S_D028_11555.NEF
S_D028_11555.NEF

The real tunnels as they exist are quite sophisticated in the way they are built. “Once you get to the border they string lights all along the tunnel towards the exit,” said Deakins. “We basically reproduced that kind of effect. We’d shoot part of the sequence, then I would change where the bulbs were in the tunnel and moved the lighting around. By shooting it in a different way, we kind of cheated to make the tunnel look a lot longer than the actual set.”

In the penultimate scene, Del Toro’s character drives up to a brightly lit ornate mansion owned by a Sonoran drug lord. He creeps up on it then sneaks in and brutally slaughters him and also his wife and two kids while they are having dinner in a bold orange dining room. “The colors are counterpoint to the grimness. You go into this garish golden world where these kids get shot,” said the DP.

SICARIO Day 16 S_D16_04262.NEFThe entire scene was a challenge to light. “That was a real location. The house we used had just been built and had no lights whatever, so I had to do an elaborate job to make it all lit up from a distance,” said Deakins. “The whole sequence was tricky. When Benicio drives up to the house, I made the dark surroundings look like they were barely lit by the spill of the headlights, but I wanted to keep the blackness. I wanted it to seem like another world, with the drug baron’s house blazing in the distance.”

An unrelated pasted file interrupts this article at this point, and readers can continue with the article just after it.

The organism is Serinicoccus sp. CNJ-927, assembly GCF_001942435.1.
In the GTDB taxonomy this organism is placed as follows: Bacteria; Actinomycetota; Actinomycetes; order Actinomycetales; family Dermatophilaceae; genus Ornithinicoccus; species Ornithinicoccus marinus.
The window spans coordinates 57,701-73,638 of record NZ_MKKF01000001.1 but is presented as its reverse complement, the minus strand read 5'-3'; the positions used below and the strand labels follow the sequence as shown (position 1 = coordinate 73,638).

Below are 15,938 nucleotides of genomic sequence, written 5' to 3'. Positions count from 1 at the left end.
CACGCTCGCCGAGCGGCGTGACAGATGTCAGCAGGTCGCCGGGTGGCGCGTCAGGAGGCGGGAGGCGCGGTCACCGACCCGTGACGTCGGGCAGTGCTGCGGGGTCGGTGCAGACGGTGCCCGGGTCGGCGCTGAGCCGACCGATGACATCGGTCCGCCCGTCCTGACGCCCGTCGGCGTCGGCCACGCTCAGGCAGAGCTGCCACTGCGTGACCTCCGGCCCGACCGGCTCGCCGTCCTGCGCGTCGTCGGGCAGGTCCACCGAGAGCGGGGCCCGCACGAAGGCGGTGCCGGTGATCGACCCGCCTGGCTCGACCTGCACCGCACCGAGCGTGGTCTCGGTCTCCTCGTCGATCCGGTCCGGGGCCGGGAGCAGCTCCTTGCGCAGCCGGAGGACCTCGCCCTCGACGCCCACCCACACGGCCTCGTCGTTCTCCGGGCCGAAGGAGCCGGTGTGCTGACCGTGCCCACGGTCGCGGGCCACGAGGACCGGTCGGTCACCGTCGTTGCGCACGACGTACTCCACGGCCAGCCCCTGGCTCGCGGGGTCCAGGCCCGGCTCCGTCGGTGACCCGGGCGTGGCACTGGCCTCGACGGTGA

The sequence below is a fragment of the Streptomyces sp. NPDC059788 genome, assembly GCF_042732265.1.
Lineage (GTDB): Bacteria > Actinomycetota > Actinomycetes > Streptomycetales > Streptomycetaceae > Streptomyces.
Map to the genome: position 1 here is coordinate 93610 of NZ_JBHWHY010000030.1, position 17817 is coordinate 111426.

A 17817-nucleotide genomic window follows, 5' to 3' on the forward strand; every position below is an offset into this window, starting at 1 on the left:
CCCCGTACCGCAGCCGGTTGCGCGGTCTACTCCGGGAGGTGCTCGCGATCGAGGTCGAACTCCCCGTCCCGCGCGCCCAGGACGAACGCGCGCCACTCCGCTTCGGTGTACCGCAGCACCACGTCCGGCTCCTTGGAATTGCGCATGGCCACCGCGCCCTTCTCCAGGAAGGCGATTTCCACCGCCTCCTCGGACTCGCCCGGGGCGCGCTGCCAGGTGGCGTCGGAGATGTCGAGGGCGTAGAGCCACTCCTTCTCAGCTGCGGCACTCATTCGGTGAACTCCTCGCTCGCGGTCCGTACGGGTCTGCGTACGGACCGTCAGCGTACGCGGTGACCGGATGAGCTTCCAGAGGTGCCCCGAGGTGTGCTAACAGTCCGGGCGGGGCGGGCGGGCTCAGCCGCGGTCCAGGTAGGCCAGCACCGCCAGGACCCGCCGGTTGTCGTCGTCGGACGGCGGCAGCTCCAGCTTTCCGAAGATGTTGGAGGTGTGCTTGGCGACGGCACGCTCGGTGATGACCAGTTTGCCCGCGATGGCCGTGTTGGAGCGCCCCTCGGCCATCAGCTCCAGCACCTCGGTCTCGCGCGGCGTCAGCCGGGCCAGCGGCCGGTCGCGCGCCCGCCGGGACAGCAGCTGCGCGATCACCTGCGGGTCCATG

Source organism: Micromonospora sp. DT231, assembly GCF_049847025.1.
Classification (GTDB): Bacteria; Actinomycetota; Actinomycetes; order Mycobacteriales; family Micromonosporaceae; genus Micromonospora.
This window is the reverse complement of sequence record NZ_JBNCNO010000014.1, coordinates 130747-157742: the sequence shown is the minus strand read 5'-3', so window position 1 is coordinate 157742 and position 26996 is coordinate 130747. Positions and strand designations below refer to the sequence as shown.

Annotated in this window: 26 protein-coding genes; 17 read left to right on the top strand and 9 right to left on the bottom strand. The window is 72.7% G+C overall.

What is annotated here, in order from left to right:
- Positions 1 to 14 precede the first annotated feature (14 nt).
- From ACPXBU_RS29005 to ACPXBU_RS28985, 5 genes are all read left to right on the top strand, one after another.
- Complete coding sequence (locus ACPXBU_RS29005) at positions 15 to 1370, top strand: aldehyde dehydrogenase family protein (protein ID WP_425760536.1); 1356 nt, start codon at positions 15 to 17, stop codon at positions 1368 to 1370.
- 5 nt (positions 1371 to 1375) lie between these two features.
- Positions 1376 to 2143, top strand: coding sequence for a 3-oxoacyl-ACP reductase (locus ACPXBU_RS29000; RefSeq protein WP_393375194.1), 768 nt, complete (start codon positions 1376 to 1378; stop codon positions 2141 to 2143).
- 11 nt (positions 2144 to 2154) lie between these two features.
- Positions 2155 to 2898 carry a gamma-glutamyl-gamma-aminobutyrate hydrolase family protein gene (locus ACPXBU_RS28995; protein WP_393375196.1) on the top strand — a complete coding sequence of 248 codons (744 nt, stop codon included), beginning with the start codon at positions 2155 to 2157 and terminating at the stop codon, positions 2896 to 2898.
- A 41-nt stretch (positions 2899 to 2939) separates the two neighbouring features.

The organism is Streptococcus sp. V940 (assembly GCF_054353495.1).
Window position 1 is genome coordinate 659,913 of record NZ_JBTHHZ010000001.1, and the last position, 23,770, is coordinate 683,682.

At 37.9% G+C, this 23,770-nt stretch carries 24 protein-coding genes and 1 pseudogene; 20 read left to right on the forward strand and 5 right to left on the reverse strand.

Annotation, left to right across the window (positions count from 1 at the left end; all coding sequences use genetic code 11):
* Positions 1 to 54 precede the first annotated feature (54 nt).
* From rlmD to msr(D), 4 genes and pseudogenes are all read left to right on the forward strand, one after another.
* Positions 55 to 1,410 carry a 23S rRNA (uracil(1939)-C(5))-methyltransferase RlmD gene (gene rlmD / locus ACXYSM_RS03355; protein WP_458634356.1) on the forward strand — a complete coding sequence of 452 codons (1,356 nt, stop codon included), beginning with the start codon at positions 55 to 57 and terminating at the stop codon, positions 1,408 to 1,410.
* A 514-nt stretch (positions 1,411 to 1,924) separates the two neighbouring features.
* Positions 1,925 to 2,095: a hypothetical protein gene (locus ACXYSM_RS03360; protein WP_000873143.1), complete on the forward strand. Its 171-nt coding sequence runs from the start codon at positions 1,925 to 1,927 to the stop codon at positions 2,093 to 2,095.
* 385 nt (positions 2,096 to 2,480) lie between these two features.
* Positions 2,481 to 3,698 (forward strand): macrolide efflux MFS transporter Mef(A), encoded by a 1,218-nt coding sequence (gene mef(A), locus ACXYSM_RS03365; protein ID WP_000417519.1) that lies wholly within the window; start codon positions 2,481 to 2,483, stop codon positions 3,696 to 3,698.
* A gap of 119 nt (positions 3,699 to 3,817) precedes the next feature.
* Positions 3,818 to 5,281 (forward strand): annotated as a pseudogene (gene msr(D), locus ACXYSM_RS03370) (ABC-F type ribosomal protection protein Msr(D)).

Del Toro’s expressive face “was a job to shoot—it was actually great,” said Deakins. “He loves to use the light, and in the last scene, where half of his face was in the dark, he was aware of what we were doing, and he really played into it.” Meanwhile Blunt’s character represents the overall point of view of the movie from the audience standpoint. “The film is basically seen through her eyes,” he said.

S_D09_02187.NEFDeakins shot Sicario digitally, using the light-sensitive ARRI Alexa, his camera of choice these days. He used it first on Skyfall, the James Bond movie, which got him his third award for best film cinematography from the American Society of Cinematographers. He also has a Lifetime Achievement Award from the ASC. He now has 12 Academy Award nominations for best cinematography on films including The Shawshank Redemption, Fargo, No Country for Old Men, Prisoners and last year for Unbroken, directed by Angelina Jolie. If, as seems quite possible, he gets nominated again for Sicario, will the 13th time prove to be the charm?

Up next for Deakins, he reteams with Villeneuve for a third collaboration, this time on a new version of Blade Runner, the iconic 1982 sci-fi film directed by Ridley Scott. He is currently prepping it in Montreal with the director.